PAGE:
The Yomiuri Online covers research that has increased the quantity of ornithine in sake threefold.
This amino acid is found in Japanese shijimi clams, and is alleged to be effective against hangovers and aid in recovery from fatigue. (And now that I think back to my BSc and how to present evidence - or avoid doing so - the ability of the Japanese language to avoid a subject comes in pretty handy.)
The high-ornithine sake was developed by the Nara Prefecture Institute of Industrial Development in association with Nara Institute of Science and Technology (NAIST). I gō (合, 180 ml) is said to provide the same quantity of ornithine as 50 clams. Ōhashi Masataka, a researcher at the Prefectural Institute who was seconded to NAIST in 2013, discovered a strain of yeast that produces 13 times as much ornithine while carrying out screening studies. He conducted brewing trials with the Nara Prefecture Sake Association, and local brewery Yagi in Nara City used the yeast in one of their commercial sake, tanrei-karakuchi (light and refreshing, sweet) junmai Shōhei last autumn. The amount of ornithine produced during sake brewing was less than in culture, but the prefecture and NAIST obtained a patent for the brewing process regardless.
Sake is not eligible for the Japanese functional food labelling system, so it cannot make claims such as "good for the liver", but the high-ornithine sake lacks the characteristic bitterness of the amino acid and is said to be easy to drink. Ōhashi cautions that drinking too much of it will indeed result in a hangover. A 720 ml bottle costs JPY 1,188 (including tax) and the sake is 15% abv.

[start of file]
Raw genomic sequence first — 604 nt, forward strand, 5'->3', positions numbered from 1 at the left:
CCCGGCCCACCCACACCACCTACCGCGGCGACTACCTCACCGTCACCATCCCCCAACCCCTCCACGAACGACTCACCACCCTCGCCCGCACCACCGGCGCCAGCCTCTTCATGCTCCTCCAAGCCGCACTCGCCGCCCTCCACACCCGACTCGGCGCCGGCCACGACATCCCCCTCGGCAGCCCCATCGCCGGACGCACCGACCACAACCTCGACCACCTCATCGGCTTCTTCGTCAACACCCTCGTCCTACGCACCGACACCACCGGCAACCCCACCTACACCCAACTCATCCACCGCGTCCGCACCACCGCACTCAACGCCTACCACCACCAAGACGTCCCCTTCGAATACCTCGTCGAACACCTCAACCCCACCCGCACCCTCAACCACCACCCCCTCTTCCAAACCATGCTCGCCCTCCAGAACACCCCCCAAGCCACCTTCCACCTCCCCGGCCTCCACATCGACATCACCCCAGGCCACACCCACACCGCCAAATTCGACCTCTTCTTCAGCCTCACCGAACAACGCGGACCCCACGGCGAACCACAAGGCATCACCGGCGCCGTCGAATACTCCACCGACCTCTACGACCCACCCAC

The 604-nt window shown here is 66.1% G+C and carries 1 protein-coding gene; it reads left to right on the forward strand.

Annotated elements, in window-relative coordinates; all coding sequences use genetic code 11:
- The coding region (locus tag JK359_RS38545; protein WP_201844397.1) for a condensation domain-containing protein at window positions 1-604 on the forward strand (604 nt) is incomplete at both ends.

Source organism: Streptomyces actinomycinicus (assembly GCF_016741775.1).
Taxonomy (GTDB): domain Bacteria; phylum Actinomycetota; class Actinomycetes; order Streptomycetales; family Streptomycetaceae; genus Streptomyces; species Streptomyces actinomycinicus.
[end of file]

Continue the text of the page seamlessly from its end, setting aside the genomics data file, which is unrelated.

I'm sure you can all hear me shouting at my screen from wherever you are. This is a triumph of biotechnology and screening and brewing, sure, but even joking about a 15% abv product being "good for your liver" is enough to make me want to ask people to hand in their scientist cards.
I had a quick look online to try to figure out how much ornithine is in a clam, and how much ornithine is supposed to be enough to cause an effect, so I can figure out if "50x the ornithine of a clam" is meaningful, but if the information is out there it's hard to find among the claims of shijimi curing your hangover, and your liver while they're at it.
Anyway. I love sake, but alcohol is not and never will be a health product. If that's what you're worried about, go eat some clams. Bon appetit.
- Original article (Japanese, Yomiuri Online, 6 March 2018)
- Yagi brewery (Japanese)
- United States Department of Agriculture report on the 2015 changes to Japanese functional food labelling (English, PDF) Contains links to regulatory information in Japanese.
- Sake Experience Japan story about Nara sake made with yeast from double cherry blossoms and taken from shrine grounds (English, Sake Experience Japan, 4 January 2017)